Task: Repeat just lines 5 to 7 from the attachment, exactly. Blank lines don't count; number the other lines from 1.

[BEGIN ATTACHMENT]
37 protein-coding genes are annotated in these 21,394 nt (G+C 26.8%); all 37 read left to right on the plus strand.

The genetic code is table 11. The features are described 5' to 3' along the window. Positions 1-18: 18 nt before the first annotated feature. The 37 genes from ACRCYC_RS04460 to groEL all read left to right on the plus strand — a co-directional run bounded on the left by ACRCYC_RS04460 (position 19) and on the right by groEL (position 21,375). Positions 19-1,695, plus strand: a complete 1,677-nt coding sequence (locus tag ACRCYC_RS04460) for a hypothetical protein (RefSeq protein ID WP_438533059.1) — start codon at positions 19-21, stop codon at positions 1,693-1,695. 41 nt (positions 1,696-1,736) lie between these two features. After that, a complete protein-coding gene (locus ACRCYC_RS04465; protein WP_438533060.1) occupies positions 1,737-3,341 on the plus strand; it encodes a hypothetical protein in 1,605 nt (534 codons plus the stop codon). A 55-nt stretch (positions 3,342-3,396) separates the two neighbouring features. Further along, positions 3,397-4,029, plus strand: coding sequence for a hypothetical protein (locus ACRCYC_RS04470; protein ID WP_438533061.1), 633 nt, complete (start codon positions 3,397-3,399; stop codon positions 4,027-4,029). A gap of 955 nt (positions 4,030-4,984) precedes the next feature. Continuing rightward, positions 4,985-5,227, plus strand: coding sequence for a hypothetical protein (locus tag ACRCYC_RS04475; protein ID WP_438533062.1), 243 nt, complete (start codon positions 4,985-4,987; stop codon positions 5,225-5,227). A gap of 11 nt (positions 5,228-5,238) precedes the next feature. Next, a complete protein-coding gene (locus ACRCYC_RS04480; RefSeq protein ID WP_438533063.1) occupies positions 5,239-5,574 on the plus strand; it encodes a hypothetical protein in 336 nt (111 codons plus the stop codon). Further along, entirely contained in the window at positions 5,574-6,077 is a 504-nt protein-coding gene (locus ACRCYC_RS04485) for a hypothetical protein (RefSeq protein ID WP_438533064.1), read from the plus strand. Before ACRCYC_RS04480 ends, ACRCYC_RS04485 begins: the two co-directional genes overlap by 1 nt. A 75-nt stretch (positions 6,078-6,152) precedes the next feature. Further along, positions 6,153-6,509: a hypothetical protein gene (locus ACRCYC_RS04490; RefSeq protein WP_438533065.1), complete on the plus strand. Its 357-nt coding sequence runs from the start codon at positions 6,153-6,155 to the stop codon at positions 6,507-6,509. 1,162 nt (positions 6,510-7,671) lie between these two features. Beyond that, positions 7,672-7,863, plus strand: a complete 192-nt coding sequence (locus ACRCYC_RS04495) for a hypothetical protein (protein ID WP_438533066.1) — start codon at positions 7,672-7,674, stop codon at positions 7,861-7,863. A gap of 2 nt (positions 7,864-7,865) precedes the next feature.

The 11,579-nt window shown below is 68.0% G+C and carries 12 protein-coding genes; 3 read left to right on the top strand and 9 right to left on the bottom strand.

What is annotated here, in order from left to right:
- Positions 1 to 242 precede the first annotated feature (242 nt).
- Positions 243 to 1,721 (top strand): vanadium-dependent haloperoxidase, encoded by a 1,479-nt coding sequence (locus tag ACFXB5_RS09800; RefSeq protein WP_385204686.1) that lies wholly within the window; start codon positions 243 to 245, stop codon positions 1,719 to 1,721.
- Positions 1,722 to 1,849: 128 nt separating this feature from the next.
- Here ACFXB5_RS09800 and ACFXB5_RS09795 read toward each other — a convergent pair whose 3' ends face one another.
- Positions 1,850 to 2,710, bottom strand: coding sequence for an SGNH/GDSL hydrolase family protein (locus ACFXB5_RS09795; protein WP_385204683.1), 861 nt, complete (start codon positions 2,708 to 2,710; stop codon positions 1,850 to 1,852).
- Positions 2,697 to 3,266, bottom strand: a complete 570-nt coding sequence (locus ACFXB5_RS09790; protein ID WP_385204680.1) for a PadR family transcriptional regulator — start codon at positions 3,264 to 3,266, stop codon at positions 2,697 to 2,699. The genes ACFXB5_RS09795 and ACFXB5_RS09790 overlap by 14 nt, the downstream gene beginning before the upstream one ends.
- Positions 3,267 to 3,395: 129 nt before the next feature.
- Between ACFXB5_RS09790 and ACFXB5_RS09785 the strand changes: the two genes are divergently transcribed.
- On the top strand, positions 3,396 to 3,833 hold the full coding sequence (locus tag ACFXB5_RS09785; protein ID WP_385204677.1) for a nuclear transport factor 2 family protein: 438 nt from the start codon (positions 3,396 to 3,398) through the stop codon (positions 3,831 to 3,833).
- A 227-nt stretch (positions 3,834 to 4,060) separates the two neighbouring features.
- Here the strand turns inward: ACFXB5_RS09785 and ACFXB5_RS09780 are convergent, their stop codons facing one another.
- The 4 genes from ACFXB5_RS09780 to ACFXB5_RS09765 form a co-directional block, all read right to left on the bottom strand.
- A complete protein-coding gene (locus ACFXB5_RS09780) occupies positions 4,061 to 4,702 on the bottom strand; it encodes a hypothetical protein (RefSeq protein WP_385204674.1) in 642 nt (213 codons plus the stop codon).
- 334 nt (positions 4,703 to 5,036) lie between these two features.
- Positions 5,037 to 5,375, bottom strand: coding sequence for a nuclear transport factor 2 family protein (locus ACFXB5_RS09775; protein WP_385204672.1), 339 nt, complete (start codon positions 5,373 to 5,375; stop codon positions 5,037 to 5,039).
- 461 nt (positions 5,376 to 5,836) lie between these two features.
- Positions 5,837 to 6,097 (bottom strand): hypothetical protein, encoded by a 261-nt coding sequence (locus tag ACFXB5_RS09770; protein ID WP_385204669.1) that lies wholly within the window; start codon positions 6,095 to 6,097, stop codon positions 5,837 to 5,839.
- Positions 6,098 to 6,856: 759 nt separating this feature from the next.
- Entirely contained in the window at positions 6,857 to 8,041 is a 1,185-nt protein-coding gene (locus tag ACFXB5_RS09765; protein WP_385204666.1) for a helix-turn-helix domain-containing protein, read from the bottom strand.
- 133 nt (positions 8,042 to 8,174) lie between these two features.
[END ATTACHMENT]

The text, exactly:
- Positions 1 to 242 precede the first annotated feature (242 nt).
- Positions 243 to 1,721 (top strand): vanadium-dependent haloperoxidase, encoded by a 1,479-nt coding sequence (locus tag ACFXB5_RS09800; RefSeq protein WP_385204686.1) that lies wholly within the window; start codon positions 243 to 245, stop codon positions 1,719 to 1,721.
- Positions 1,722 to 1,849: 128 nt separating this feature from the next.